That benchmark price affects the value of over-the-counter oil derivatives, Brent futures traded on the ICE Futures Europe Exchange in London, and cargoes of crude from Canada to Australia. On May 9, the day Statoil sold the tanker of Norwegian Oseberg to BP, Dated Brent declined $1.83 a barrel to $103.69, erasing $1.1 million from the value of a standard 600,000 barrel shipment.
That loss would be amplified worldwide. About 200 billion barrels of oil and related contracts are priced using Brent each year, Liz Bossley, chief executive officer of London-based Consilience Energy Advisory Group Ltd., and author of “Trading Crude Oil: The Consilience Guide,” said by phone yesterday. That’s $20.6 trillion a year based on yesterday’s settlement price of $103.02 a barrel.
Total Oil Trading, an arm of the French oil company Total SA, said in an August letter to IOSCO that Platts prices are used to determine the value of as much as 95 percent of crude transactions linked to price reporting, 90 percent of refined products and 90 percent of derivatives in the over-the-counter market. The prices are “out of line with our experience of the day” several times a year, the company said.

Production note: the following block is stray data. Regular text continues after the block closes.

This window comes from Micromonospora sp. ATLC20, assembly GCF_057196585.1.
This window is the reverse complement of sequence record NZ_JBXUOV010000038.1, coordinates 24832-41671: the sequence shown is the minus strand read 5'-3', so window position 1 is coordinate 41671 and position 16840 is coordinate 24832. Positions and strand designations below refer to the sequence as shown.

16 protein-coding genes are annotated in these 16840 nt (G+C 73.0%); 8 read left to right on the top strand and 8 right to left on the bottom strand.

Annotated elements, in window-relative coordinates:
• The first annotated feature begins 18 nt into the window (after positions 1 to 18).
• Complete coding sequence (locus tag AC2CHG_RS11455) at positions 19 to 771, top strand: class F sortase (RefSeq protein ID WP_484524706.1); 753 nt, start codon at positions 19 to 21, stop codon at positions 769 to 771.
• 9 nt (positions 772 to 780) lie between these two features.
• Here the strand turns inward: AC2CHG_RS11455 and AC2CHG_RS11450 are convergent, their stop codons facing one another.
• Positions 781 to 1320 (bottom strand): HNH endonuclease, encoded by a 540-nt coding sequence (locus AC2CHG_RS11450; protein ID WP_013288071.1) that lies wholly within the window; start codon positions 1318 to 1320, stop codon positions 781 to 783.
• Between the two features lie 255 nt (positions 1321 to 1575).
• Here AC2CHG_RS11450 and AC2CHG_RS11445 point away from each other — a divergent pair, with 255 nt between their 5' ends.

“In commodity markets, if you look at the role of Platts, it’s enormous,” Karel Lannoo, chief executive officer of the Centre for European Policy Studies in Brussels, said by phone last week. “In Europe, nobody is looking at this because we have no specific derivatives market regulators or commodity market regulators.”
Benchmark energy assessments like those published by Platts helped break the pricing control held by oil producers before exchanges offered publicly traded futures contracts. Argus and ICIS also gather information from buyers and sellers about the day’s transactions and publish price assessments for subscribers.
Platts publishes thousands of daily assessments across multiple commodities, which are used to price gasoline, diesel, biofuels, natural gas, electricity and petrochemicals.
“Platts believes the transparency we have brought to oil markets over the last 20 years and the valuable and timely insights into global oil trading activity that we have been able to provide as a result has been of significant benefit to all involved and the public,” Dave Ernsberger, Platts global director of oil, said in an e-mail this week.
The company’s London offices were searched on May 14 by investigators dispatched by Almunia, a Spanish socialist who is one of the most powerful antitrust enforcers in Europe. The competition office, once led by former Italian Prime Minister Mario Monti, has in the past decade pursued allegations against companies including Microsoft Corp., the world’s largest software maker, and Google Inc., operator of the world’s largest Internet search engine.